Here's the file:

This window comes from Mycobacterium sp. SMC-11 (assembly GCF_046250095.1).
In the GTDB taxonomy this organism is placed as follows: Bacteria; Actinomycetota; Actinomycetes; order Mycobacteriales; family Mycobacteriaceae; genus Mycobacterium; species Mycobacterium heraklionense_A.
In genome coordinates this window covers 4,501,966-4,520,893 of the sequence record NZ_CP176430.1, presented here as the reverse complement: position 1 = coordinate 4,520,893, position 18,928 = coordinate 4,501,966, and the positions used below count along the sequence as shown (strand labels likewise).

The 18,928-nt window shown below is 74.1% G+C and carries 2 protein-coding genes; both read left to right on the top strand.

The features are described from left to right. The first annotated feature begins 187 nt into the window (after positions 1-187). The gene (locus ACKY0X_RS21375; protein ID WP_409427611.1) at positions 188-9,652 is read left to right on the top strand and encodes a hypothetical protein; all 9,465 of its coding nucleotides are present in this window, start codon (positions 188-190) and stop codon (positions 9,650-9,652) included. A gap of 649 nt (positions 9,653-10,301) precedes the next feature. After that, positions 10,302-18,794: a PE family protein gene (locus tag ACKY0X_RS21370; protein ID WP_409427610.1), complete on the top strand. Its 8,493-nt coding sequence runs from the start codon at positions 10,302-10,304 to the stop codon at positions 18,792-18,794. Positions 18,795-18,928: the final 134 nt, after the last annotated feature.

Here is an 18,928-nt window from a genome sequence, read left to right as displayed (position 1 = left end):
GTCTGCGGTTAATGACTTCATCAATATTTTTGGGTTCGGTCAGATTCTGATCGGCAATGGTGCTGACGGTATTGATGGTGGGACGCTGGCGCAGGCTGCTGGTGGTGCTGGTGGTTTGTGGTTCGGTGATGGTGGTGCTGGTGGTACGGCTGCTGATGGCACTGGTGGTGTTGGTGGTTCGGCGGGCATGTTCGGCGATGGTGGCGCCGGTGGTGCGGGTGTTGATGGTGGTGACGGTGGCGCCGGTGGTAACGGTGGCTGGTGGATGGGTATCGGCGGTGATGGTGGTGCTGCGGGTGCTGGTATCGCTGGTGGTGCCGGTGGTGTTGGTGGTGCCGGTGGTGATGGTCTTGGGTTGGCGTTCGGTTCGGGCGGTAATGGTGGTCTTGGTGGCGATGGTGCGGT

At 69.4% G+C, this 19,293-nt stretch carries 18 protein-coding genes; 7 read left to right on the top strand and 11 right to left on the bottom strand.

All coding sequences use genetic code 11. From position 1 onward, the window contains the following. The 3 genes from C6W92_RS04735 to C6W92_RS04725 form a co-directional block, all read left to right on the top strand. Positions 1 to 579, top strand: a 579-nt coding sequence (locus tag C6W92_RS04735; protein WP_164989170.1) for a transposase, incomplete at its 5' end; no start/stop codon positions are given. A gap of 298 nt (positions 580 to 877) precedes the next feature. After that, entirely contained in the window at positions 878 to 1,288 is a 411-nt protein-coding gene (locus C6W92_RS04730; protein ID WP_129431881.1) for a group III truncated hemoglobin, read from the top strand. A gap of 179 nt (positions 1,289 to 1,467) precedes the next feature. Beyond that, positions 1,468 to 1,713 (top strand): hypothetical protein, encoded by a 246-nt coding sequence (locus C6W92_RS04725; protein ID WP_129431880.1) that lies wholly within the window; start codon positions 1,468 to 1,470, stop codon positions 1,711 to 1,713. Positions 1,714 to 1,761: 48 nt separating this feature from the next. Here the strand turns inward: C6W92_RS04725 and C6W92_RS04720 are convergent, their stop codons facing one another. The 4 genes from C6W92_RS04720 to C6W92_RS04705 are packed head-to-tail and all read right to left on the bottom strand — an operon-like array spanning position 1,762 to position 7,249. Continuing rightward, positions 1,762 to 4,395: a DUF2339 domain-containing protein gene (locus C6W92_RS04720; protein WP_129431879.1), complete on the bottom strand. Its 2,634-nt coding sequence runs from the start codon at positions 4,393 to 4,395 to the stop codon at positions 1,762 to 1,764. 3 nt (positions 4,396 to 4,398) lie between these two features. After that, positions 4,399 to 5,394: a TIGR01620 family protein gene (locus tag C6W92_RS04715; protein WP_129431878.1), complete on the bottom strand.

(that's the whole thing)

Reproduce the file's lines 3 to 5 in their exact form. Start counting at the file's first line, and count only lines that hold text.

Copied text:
In genome coordinates this window covers 4,501,966-4,520,893 of the sequence record NZ_CP176430.1, presented here as the reverse complement: position 1 = coordinate 4,520,893, position 18,928 = coordinate 4,501,966, and the positions used below count along the sequence as shown (strand labels likewise).

The 18,928-nt window shown below is 74.1% G+C and carries 2 protein-coding genes; both read left to right on the top strand.

The features are described from left to right. The first annotated feature begins 187 nt into the window (after positions 1-187). The gene (locus ACKY0X_RS21375; protein ID WP_409427611.1) at positions 188-9,652 is read left to right on the top strand and encodes a hypothetical protein; all 9,465 of its coding nucleotides are present in this window, start codon (positions 188-190) and stop codon (positions 9,650-9,652) included. A gap of 649 nt (positions 9,653-10,301) precedes the next feature. After that, positions 10,302-18,794: a PE family protein gene (locus tag ACKY0X_RS21370; protein ID WP_409427610.1), complete on the top strand. Its 8,493-nt coding sequence runs from the start codon at positions 10,302-10,304 to the stop codon at positions 18,792-18,794. Positions 18,795-18,928: the final 134 nt, after the last annotated feature.